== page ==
By 1872 the Methodist Church South had erected the frame for Arizona’s first protestant church building located on Marina Street. Rev. Glesen Reeder, the Presiding Elder in Arizona, joined the team of part-time Methodist pastors, Groves and Gilmore. When the M.E. Church South was unable to raise enough money to complete their church building, they deeded the property to the trustees of the Northern congregation. The editor of the local newspaper, Arizona Miner, was inspired to write, “If the two Methodist chuches with loving hearts can join hands here, then why not everywhere when endeavoring to raise a fallen world?”
In the spring of 1876 the two groups held a 10 day revival. At the same time Henry Fluery donated property from his new subdivision to the M. E. Church South congregation.
It was on the corner of Gurley and Summit Street, the location of our Methodist Church today. A building was immediately begun and dubbed “The West Side Church.”
The first service was held Christmas Eve 1876. Women from both congregations formed the Ladies Union Association working as one body to maintain the parsonages and doing mission work.
Other denominations began sending missionaries to Prescott, and each was invited to preach their first sermons at the Methodist Church on Marina Street. In turn, the Baptist, Presbyterian, Congregational, Episcopal, and Roman Catholic preachers used the Methodist Church as a base while establishing their own followings.
The first Memorial Day celebration was held at the Marina Street Church in 1889 with hundreds turned away for lack of room.
In August 1891 the Marina Street church burned down from an overturned oil lamp. The people rallied and rebuilt the church. They sold the original property to help pay for the new building relocated nearby. The Marina Street Church and the West Side Church began traditions of social concern that continue to this day.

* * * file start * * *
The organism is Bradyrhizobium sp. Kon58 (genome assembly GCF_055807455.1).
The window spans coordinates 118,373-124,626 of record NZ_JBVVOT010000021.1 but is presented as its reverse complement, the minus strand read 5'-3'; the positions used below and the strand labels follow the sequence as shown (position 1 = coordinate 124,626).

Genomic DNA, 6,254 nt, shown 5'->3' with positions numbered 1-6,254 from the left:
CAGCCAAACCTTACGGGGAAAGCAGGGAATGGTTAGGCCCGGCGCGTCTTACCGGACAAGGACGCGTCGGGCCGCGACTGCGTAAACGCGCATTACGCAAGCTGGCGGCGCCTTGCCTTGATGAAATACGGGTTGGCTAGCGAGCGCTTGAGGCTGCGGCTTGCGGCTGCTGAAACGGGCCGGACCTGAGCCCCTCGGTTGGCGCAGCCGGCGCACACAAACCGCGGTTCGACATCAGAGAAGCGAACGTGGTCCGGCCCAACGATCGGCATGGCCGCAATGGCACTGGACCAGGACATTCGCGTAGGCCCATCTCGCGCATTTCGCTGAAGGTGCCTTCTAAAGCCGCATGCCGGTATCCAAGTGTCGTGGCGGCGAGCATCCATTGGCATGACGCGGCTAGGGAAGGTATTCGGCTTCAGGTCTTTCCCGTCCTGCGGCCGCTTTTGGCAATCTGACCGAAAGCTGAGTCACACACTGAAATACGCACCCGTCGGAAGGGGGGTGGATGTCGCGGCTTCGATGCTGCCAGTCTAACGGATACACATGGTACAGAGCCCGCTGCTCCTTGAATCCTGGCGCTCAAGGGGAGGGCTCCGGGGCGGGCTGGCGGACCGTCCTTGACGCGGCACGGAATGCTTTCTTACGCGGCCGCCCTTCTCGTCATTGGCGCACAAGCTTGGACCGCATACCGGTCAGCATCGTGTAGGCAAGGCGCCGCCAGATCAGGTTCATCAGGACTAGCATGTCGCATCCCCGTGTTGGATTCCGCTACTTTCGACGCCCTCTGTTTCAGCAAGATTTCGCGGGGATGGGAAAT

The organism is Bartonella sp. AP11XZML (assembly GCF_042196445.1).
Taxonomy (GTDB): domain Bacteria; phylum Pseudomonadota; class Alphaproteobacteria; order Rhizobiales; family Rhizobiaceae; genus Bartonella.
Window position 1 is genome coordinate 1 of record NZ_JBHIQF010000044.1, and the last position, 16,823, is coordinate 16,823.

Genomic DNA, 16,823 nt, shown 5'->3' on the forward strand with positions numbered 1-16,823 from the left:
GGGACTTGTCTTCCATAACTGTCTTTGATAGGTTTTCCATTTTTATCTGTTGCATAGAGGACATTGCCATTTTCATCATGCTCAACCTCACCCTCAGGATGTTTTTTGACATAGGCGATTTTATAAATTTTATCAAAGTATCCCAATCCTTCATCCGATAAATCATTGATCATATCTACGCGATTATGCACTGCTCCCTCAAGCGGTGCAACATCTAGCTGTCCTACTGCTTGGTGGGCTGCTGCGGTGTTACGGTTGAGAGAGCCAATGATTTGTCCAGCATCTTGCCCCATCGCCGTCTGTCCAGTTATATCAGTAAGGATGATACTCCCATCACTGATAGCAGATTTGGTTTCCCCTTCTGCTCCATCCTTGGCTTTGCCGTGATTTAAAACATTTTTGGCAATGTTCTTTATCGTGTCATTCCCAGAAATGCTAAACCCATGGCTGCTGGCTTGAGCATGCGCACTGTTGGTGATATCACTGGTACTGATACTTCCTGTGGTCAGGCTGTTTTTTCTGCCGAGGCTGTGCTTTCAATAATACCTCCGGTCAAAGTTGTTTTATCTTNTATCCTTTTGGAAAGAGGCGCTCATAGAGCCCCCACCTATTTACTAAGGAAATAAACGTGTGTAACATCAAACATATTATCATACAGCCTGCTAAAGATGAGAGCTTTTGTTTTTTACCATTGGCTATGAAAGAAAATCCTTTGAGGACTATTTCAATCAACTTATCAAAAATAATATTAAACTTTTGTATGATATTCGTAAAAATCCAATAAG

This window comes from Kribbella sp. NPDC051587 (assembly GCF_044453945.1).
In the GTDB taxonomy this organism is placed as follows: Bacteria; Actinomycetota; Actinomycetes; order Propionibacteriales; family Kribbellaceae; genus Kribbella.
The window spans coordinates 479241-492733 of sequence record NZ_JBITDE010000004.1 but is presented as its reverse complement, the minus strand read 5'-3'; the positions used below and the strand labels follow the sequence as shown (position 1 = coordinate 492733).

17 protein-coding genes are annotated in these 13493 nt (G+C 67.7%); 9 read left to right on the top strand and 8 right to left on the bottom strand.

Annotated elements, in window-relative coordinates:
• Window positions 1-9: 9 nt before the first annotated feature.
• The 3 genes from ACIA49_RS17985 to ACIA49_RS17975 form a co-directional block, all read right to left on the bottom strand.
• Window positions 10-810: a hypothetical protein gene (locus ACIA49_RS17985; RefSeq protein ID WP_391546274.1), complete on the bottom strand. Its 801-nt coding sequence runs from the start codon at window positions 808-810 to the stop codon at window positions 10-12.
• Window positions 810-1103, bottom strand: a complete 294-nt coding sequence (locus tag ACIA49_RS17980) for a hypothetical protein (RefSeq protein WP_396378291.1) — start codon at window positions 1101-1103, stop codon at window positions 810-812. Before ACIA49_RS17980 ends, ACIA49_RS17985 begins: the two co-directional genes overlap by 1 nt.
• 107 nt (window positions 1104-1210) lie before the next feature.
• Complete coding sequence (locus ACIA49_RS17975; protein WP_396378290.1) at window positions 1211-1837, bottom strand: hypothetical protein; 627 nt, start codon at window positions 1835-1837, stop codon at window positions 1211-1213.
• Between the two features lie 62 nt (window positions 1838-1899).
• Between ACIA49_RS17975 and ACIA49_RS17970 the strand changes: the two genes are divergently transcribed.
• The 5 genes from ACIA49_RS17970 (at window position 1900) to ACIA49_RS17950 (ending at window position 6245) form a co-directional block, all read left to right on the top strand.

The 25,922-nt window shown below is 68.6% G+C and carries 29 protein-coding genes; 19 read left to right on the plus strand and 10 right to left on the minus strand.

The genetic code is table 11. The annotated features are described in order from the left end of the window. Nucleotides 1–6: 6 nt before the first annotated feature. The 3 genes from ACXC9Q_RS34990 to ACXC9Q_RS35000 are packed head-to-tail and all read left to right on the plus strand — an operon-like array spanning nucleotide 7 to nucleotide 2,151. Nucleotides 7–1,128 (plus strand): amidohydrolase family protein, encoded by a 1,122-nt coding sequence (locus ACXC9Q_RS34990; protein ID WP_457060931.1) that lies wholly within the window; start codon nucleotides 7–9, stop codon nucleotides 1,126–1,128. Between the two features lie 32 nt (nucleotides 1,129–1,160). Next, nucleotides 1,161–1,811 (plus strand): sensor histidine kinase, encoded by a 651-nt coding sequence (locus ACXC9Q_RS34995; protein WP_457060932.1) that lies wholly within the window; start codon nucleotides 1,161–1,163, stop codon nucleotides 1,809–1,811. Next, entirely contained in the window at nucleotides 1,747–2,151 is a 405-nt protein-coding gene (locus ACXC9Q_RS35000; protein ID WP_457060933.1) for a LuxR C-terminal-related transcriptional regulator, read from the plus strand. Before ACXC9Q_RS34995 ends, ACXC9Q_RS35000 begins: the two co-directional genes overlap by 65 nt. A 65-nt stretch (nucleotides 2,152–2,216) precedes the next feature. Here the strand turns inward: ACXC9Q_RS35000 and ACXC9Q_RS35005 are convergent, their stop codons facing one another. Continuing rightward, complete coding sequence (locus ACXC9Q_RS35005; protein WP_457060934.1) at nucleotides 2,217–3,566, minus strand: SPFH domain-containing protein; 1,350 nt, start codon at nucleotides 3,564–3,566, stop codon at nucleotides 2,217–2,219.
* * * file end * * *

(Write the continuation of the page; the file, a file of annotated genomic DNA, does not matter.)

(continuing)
In a 1901 Quarterly Conference Report from the West Side Church we read, "The Charity and Help Department is doing good work in helping idle and needy men to find employment and also in raising funds for worthy causes, notably Chinese Farmers." This local outreach has continued in the strong ministries of today's Open Door, People Who Care, Circles of Support and Home Repair which operate out of our church facilities and are fully supported by our church.
The first Mothers' Day service in Prescott was held at the West Side Church in 1919.
The next year the West Side Church, having outgrown its facilities, raised $20,000 to put in a basement, remodel its sanctuary and expand the building with a social hall and kitchen.
In 1935, when the Great Depression struck America, the Marina Street congregation was forced to close its doors selling the property to the Nazarenes and giving the proceeds to the West Side Church. All Methodist activity was now concentrated at the location where we remain today.
In 1939 the two denominations were nationally united to form the Methodist Church.
It inspires us to reflect and realize what a vigorous ministry our congre-gation has had for more than 140 years. It is even more joyful to look ahead and realize the challenge of bringing the Gospel of Jesus Christ to the people of Prescott and the Quad-cities area, and to the world mission we serve enthusiastically.